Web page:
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New Mexico UFO Conference in Rio Rancho

Norio Hayakawa listens as a woman tells her UFO story during his visit last week at the Meadowlark Senior Center in Rio Rancho. Hayakawa has been researching UFOs for 50 years. (Gary Herron/Rio Rancho Observer)

Norio Hayakawa listens as a woman tells her UFO story during his visit last week at the Meadowlark Senior Center in Rio Rancho. Hayakawa has been researching UFOs for 50 years. (Gary Herron/Rio Rancho Observer)

RIO RANCHO, N.M. — Norio Hayakawa has fond memories of the time he heard a story from his father, who said he observed an unidentified flying object above Yokohama Bay in Japan while he was fishing one night in 1947.

Hayakawa also remembers how his mother would ridicule her husband about his sighting – until she observed a UFO one day, also in Yokohama, over the railway station, in 1975.

“She couldn’t believe her eyes,” he said.

Since then, Hayakawa has experienced multiple sightings and told his audience at Meadowlark Senior Center last Thursday that neither he nor any of the experts speaking at the 2015 New Mexico UFO Conference at Cleveland High’s Concert Hall on Oct. 17 can prove or disprove anything about UFOs.

“People see things they can’t explain,” he said. “I cannot debunk anything.”

The real question to be explored on the 17th, though, will be “What does the government really know?”

“The government won’t explain what it can’t explain,” he said, happy that Rio Rancho Mayor Gregg Hull officially proclaimed the day of Oct. 17 as “UFO Research Day in Rio Rancho.”

“They’re an organization that brings an economic development component; they bring a convention here, and just honoring their request of the convention to declare (it as such) … I did it last year as well,” Hull said. “It’s in great spirits and I know they believe in what they’re doing, and, as a city, if they want to bring that convention here, we want to be supportive.”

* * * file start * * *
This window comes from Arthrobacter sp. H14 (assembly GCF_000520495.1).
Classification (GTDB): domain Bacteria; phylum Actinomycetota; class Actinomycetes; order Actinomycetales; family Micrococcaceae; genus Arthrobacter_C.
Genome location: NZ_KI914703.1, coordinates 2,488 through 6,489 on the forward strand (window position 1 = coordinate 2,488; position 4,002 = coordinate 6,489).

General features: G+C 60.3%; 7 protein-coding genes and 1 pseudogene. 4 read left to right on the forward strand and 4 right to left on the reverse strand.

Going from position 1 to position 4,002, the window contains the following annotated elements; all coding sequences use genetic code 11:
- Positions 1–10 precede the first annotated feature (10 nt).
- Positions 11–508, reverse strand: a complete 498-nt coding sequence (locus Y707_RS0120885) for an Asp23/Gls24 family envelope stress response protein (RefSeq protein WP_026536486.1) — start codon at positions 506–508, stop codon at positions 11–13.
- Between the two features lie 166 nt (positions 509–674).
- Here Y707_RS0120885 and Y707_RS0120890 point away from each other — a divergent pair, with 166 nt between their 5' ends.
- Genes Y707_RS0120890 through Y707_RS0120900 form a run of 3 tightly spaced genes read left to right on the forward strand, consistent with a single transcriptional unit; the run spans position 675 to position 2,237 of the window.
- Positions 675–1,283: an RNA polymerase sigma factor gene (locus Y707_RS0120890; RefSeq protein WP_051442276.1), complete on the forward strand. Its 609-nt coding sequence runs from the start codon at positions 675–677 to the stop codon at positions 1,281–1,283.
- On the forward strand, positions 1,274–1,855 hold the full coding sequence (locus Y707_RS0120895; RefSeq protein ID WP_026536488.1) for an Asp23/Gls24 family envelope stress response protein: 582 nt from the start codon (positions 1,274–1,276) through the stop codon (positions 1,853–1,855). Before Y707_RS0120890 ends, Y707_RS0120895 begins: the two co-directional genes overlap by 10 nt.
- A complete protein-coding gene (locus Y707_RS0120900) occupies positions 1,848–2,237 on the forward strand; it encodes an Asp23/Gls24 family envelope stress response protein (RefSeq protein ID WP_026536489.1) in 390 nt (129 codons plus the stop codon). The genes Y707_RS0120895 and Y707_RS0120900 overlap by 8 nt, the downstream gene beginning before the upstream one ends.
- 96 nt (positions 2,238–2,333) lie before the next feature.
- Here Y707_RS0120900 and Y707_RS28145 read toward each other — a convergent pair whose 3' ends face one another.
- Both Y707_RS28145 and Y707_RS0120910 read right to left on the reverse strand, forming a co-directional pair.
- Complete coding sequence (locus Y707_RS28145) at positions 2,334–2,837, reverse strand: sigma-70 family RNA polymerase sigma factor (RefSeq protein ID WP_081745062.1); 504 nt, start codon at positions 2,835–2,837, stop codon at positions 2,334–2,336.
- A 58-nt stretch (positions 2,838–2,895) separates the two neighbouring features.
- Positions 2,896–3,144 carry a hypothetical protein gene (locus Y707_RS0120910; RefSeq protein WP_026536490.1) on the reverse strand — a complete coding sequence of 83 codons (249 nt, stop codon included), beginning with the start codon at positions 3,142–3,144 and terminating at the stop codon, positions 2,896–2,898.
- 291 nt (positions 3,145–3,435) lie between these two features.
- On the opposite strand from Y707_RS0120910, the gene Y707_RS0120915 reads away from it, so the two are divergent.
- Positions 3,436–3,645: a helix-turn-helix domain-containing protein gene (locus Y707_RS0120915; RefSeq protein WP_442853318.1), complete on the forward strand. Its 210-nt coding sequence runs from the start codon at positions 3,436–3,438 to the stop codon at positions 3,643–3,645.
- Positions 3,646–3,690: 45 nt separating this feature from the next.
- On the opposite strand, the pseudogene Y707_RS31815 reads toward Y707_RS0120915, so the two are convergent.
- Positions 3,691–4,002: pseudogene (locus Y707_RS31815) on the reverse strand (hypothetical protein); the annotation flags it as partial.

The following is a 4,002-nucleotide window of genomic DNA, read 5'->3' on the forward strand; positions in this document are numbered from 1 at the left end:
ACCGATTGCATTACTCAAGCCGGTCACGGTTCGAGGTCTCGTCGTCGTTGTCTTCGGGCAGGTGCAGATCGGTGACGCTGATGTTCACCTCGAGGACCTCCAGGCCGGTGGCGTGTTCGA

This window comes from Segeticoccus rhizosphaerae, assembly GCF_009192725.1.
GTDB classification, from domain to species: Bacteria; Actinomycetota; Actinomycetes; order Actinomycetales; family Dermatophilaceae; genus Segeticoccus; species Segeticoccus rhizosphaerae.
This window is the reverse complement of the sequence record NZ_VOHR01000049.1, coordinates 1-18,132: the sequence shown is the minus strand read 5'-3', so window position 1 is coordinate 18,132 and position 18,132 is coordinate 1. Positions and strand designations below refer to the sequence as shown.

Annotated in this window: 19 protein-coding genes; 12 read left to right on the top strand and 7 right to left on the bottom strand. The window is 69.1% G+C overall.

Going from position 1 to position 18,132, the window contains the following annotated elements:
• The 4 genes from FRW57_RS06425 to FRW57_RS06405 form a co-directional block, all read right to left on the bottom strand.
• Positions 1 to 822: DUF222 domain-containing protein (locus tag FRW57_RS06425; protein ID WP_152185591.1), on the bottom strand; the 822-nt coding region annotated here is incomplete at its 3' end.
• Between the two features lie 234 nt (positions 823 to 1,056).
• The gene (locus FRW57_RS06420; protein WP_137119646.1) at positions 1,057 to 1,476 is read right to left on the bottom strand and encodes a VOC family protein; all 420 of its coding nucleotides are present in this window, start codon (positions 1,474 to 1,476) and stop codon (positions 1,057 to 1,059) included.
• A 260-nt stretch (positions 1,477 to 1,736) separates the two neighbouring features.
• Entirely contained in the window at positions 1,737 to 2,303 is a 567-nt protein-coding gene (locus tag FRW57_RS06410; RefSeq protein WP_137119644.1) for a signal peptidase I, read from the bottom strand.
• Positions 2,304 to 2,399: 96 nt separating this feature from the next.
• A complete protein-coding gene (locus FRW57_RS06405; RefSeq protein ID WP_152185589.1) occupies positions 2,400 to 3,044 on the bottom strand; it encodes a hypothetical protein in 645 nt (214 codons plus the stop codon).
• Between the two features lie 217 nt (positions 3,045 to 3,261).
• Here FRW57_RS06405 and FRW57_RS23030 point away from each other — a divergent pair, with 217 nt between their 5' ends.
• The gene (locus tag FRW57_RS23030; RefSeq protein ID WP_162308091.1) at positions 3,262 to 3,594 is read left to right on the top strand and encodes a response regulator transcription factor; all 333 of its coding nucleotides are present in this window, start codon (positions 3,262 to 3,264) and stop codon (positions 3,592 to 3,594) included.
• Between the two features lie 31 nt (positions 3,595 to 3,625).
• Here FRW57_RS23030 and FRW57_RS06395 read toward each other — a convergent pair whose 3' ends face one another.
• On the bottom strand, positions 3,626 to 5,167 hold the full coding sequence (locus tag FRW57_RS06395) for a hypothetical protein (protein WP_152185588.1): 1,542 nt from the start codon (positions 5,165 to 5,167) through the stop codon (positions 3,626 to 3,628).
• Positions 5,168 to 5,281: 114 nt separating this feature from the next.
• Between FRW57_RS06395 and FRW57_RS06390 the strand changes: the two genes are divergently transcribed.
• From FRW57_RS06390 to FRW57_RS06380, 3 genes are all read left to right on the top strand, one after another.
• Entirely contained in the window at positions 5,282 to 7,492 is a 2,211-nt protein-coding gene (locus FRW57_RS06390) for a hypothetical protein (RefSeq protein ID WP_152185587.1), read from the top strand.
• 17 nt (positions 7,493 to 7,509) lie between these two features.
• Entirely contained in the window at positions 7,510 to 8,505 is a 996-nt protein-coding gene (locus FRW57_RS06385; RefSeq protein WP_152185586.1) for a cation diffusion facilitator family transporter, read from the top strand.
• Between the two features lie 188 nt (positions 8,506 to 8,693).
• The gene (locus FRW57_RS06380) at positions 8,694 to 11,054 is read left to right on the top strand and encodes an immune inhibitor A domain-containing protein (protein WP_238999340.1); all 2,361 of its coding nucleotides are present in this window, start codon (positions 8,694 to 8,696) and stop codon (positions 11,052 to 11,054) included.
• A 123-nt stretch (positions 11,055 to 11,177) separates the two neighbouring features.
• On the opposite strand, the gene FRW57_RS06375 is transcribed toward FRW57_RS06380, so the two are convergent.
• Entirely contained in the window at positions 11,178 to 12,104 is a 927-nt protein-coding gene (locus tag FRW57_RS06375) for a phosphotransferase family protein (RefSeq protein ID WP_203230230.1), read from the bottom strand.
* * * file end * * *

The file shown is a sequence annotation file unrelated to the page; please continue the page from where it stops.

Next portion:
Hull said he’s never seen a UFO.

“I’m a sci-fi guy, that’s for sure. I love ‘Star Trek,’ love ‘Star Wars,’ but never claimed to have seen a UFO,” Hull said.

“This is the first time an American city mayor has declared a UFO Research Day,” Hayakawa told his audience of about three-dozen. “It takes some real guts to do this endorsement.”

Bottom line for Hayakawa, who said he’s been researching UFOs for 50 years: “There’s no such thing as an expert on UFOs; it’s like saying this guy is an expert on God.”

And, he said, summing it up in two words: “Fascinating subject.”

Still, should we be so egotistical to believe that Earth holds the only life in this vast universe?

“We still don’t know what reality is,” Hayakawa said, referring to the thousands of unaccounted-for UFO sightings through the years, which didn’t just start with the famous Roswell Incident in July 1947.

“In October 1973, there were more UFO sightings than any other time, except in 1947,” he said, giving a short history of more-famous sightings such as the UFO “crash” near Aztec, N.M., in 1948; the 1964 sighting near Socorro by New Mexico State Police Officer Louie Zamora; and sightings in the Phoenix area in 1998.

“Whatever happened in Roswell, I don’t know,” Hayakawa said.

If you’d like to know more about UFOs and the government’s “take,” plus talks by three UFOlogists – John Alexander, Nick Redfern and Nick Pope – visit NewMexicoUFOs.com and take advantage of discounted advance registration.

The conference lasts from 1:30-6:30 p.m.

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